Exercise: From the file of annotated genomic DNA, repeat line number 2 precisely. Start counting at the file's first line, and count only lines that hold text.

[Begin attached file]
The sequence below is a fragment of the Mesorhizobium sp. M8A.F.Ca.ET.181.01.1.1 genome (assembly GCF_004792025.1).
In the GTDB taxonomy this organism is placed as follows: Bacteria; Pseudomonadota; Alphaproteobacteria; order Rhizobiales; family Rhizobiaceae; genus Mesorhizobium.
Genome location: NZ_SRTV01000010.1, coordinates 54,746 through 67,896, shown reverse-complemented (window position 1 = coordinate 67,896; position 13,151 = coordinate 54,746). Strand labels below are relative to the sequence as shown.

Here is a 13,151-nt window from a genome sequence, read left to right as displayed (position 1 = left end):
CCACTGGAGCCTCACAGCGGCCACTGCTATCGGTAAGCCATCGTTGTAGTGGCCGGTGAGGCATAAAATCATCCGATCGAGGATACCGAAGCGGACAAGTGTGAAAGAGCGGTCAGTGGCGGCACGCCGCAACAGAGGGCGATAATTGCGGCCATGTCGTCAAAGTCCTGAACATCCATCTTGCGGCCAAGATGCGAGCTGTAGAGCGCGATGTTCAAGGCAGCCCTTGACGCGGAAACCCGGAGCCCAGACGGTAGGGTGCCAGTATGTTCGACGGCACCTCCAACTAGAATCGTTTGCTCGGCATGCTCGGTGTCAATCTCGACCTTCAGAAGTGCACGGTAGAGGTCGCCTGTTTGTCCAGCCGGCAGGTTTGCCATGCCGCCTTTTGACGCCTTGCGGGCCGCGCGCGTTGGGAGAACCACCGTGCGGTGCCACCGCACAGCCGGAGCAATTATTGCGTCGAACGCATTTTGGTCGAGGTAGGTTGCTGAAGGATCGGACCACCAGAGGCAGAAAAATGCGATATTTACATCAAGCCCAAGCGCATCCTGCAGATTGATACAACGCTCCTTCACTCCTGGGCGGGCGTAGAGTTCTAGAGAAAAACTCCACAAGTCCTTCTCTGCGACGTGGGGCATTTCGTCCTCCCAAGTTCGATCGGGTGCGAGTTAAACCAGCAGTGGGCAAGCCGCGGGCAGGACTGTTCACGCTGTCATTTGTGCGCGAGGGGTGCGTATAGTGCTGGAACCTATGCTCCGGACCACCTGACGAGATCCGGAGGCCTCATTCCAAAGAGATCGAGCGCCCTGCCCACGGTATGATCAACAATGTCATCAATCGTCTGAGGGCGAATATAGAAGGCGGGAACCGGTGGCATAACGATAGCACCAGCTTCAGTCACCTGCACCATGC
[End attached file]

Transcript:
In the GTDB taxonomy this organism is placed as follows: Bacteria; Pseudomonadota; Alphaproteobacteria; order Rhizobiales; family Rhizobiaceae; genus Mesorhizobium.